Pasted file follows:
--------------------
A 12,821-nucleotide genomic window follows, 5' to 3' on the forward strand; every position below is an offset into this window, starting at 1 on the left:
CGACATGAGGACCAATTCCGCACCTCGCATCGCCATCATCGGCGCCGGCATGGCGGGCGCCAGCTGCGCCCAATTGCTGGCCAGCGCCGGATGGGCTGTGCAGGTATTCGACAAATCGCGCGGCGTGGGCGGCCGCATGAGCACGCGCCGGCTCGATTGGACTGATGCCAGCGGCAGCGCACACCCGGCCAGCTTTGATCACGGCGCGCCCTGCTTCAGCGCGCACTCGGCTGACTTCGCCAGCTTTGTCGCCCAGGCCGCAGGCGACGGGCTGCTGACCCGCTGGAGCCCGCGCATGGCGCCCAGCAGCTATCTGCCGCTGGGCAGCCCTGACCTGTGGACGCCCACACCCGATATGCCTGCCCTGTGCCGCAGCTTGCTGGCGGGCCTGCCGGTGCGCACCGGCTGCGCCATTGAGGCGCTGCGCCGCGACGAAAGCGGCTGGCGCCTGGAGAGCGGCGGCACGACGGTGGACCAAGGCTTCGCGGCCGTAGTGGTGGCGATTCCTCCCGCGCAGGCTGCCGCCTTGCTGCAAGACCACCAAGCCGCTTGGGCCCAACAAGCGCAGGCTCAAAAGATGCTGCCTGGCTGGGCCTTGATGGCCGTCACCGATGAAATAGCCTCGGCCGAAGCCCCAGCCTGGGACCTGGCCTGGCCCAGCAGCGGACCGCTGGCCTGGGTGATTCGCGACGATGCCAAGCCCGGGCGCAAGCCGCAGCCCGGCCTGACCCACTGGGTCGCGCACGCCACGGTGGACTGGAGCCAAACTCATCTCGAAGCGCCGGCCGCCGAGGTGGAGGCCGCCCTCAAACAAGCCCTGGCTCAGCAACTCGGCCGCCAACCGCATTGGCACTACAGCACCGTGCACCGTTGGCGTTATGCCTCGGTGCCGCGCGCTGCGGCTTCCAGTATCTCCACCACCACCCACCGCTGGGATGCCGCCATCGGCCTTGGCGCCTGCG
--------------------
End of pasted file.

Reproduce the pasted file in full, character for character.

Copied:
A 12,821-nucleotide genomic window follows, 5' to 3' on the forward strand; every position below is an offset into this window, starting at 1 on the left:
CGACATGAGGACCAATTCCGCACCTCGCATCGCCATCATCGGCGCCGGCATGGCGGGCGCCAGCTGCGCCCAATTGCTGGCCAGCGCCGGATGGGCTGTGCAGGTATTCGACAAATCGCGCGGCGTGGGCGGCCGCATGAGCACGCGCCGGCTCGATTGGACTGATGCCAGCGGCAGCGCACACCCGGCCAGCTTTGATCACGGCGCGCCCTGCTTCAGCGCGCACTCGGCTGACTTCGCCAGCTTTGTCGCCCAGGCCGCAGGCGACGGGCTGCTGACCCGCTGGAGCCCGCGCATGGCGCCCAGCAGCTATCTGCCGCTGGGCAGCCCTGACCTGTGGACGCCCACACCCGATATGCCTGCCCTGTGCCGCAGCTTGCTGGCGGGCCTGCCGGTGCGCACCGGCTGCGCCATTGAGGCGCTGCGCCGCGACGAAAGCGGCTGGCGCCTGGAGAGCGGCGGCACGACGGTGGACCAAGGCTTCGCGGCCGTAGTGGTGGCGATTCCTCCCGCGCAGGCTGCCGCCTTGCTGCAAGACCACCAAGCCGCTTGGGCCCAACAAGCGCAGGCTCAAAAGATGCTGCCTGGCTGGGCCTTGATGGCCGTCACCGATGAAATAGCCTCGGCCGAAGCCCCAGCCTGGGACCTGGCCTGGCCCAGCAGCGGACCGCTGGCCTGGGTGATTCGCGACGATGCCAAGCCCGGGCGCAAGCCGCAGCCCGGCCTGACCCACTGGGTCGCGCACGCCACGGTGGACTGGAGCCAAACTCATCTCGAAGCGCCGGCCGCCGAGGTGGAGGCCGCCCTCAAACAAGCCCTGGCTCAGCAACTCGGCCGCCAACCGCATTGGCACTACAGCACCGTGCACCGTTGGCGTTATGCCTCGGTGCCGCGCGCTGCGGCTTCCAGTATCTCCACCACCACCCACCGCTGGGATGCCGCCATCGGCCTTGGCGCCTGCG